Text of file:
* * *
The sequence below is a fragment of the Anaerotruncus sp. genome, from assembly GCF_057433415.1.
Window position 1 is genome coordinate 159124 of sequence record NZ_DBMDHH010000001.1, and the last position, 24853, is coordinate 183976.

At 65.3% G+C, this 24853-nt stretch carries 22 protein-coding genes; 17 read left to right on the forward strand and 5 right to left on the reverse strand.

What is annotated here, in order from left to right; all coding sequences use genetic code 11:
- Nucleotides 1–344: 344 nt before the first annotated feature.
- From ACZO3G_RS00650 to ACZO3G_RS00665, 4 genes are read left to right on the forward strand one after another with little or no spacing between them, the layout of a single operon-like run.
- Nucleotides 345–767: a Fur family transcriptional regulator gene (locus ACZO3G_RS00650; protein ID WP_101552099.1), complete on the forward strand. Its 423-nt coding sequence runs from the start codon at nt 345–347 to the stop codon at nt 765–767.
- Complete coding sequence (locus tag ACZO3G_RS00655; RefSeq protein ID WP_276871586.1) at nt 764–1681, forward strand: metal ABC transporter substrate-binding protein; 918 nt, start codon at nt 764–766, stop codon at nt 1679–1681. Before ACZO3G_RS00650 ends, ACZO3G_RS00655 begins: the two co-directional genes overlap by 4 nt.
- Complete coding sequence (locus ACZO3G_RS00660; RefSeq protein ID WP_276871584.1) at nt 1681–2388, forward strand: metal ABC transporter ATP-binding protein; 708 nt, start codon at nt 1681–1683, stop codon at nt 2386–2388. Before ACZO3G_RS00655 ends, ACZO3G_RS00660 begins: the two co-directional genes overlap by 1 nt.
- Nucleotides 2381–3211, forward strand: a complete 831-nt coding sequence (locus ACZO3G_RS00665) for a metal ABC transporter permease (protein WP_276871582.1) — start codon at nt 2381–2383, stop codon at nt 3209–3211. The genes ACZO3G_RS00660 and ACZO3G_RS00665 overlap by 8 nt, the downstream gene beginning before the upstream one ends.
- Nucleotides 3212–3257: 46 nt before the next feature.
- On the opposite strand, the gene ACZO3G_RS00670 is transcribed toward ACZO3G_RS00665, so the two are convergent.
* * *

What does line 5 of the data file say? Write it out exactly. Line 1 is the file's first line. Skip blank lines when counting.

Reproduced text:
- Nucleotides 1–344: 344 nt before the first annotated feature.